Last week, Garrison Courtney, a former spokesman for the US Drug Enforcement Administration, was sentenced to seven years in prison for running a massive Ponzi scheme involving dozens of unwitting US government officials and private companies. The Washington Post has an account of Courtney’s crimes, which involved telling companies that he was an undercover CIA operative and convincing them to put him on their payroll in order to provide covert funding for classified projects. The victims believed they would be reimbursed by the government in the form of lucrative contracts.
“Courtney told some people...that he was trying to stop the next Edward Snowden,” the Post explains. “Others thought he was supporting secret military maneuvers in Africa or fighting Chinese commercial espionage. To some people, he was flashy, bragging falsely about being a sniper in Iraq, but to others, he was serious-minded. People who worked with Courtney said he was good at isolating them; it was never clear who knew what. And the classified nature of the project made it potentially illegal to ask. Some of Courtney’s victims still won’t talk to law enforcement for fear of revealing classified information; others who did cooperate still think there was a real program that went off the rails.”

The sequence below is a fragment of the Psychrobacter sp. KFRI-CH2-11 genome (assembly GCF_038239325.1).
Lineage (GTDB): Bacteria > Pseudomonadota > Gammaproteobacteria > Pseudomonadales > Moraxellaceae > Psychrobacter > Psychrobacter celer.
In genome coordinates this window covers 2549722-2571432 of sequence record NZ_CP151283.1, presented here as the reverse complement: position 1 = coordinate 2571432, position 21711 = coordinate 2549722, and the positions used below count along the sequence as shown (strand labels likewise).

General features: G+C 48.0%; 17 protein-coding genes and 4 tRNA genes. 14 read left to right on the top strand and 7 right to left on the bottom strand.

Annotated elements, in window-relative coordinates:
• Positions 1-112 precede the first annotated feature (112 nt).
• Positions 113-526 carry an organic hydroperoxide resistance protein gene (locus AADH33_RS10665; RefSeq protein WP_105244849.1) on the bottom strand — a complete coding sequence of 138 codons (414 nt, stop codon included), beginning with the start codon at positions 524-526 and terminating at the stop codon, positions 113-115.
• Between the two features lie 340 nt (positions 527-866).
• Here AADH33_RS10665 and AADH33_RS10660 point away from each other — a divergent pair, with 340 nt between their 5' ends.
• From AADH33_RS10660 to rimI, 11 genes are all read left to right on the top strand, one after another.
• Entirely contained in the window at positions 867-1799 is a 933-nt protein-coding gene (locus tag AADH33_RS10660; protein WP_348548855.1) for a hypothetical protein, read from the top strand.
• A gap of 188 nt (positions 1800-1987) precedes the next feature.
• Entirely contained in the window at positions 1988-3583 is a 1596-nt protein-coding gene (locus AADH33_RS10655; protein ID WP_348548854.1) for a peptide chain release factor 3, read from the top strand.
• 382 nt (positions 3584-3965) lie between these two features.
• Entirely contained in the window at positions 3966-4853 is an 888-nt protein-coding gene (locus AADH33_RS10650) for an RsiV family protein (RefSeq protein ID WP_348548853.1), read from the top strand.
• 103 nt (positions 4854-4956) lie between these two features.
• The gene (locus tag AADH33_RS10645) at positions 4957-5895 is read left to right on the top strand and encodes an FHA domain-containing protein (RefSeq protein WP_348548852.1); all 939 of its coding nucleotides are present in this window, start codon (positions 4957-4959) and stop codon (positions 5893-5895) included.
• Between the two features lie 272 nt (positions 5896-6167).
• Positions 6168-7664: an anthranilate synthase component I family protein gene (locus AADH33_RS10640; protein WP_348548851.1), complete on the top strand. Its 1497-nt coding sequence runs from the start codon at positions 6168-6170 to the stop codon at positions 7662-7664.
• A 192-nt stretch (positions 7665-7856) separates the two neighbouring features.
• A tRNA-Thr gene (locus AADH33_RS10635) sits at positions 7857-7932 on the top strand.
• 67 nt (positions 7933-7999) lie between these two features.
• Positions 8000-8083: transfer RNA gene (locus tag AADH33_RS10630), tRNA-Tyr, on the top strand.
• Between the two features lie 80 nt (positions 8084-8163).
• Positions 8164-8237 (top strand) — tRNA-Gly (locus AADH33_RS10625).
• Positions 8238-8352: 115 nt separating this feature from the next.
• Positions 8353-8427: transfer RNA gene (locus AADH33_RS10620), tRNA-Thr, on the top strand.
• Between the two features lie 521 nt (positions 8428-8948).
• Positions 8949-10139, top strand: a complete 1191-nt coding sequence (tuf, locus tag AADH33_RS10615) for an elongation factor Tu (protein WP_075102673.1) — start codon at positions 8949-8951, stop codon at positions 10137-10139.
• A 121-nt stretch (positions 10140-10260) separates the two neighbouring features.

Courtney made around $4.5 million through this scheme over the course of four years; he pocketed around $1 million while the rest was spent on sustaining the scam. Additionally, at the time he was arrested, he was well on his way to influencing $3.7 billion worth of contracts.
- Zachary Terwilliger, US attorney for the Eastern District of Virginia, said the US government should learn from this case to prevent similar incidents from occurring in the future.
“If you’re extremely brazen and arrogant...and diabolical, there is a lot you can get away with,” Terwilliger said. “It’s a huge teachable moment for the government.”
So it’s a con, and even sophisticated, security-conscious organizations fell for it, at least for awhile. These scams cascade: once the con finds a mark, others think, well, if so-and-so thinks these people are legit, maybe they really are. New-school security awareness training can give your employees a healthy sense of suspicion so they can be on the lookout for red flags even when everything seems legitimate on the surface.
The Washington Post has the story.